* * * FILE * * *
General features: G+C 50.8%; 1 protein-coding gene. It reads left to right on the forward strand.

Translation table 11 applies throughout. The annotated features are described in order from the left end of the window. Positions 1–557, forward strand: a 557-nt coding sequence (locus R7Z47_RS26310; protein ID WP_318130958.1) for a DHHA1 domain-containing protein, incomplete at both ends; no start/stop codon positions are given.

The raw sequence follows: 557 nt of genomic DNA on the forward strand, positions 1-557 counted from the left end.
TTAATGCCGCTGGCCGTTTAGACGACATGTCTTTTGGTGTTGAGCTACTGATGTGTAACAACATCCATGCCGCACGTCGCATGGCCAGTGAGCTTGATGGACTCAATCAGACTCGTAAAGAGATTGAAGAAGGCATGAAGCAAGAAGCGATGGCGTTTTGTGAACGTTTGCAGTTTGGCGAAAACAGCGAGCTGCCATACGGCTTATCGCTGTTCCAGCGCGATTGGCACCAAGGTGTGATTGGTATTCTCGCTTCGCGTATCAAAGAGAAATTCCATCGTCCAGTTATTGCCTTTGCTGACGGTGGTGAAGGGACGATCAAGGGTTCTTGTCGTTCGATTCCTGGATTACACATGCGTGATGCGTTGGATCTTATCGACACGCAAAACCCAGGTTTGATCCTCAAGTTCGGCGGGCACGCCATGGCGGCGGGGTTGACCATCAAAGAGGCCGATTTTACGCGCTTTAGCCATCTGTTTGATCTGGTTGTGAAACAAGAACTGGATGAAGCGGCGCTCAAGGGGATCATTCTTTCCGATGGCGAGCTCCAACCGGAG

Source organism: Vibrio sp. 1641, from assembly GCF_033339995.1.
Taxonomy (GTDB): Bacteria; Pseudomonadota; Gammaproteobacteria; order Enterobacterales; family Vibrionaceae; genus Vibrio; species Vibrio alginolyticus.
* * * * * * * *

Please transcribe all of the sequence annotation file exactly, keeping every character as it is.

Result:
General features: G+C 50.8%; 1 protein-coding gene. It reads left to right on the forward strand.

Translation table 11 applies throughout. The annotated features are described in order from the left end of the window. Positions 1–557, forward strand: a 557-nt coding sequence (locus R7Z47_RS26310; protein ID WP_318130958.1) for a DHHA1 domain-containing protein, incomplete at both ends; no start/stop codon positions are given.

The raw sequence follows: 557 nt of genomic DNA on the forward strand, positions 1-557 counted from the left end.
TTAATGCCGCTGGCCGTTTAGACGACATGTCTTTTGGTGTTGAGCTACTGATGTGTAACAACATCCATGCCGCACGTCGCATGGCCAGTGAGCTTGATGGACTCAATCAGACTCGTAAAGAGATTGAAGAAGGCATGAAGCAAGAAGCGATGGCGTTTTGTGAACGTTTGCAGTTTGGCGAAAACAGCGAGCTGCCATACGGCTTATCGCTGTTCCAGCGCGATTGGCACCAAGGTGTGATTGGTATTCTCGCTTCGCGTATCAAAGAGAAATTCCATCGTCCAGTTATTGCCTTTGCTGACGGTGGTGAAGGGACGATCAAGGGTTCTTGTCGTTCGATTCCTGGATTACACATGCGTGATGCGTTGGATCTTATCGACACGCAAAACCCAGGTTTGATCCTCAAGTTCGGCGGGCACGCCATGGCGGCGGGGTTGACCATCAAAGAGGCCGATTTTACGCGCTTTAGCCATCTGTTTGATCTGGTTGTGAAACAAGAACTGGATGAAGCGGCGCTCAAGGGGATCATTCTTTCCGATGGCGAGCTCCAACCGGAG

Source organism: Vibrio sp. 1641, from assembly GCF_033339995.1.
Taxonomy (GTDB): Bacteria; Pseudomonadota; Gammaproteobacteria; order Enterobacterales; family Vibrionaceae; genus Vibrio; species Vibrio alginolyticus.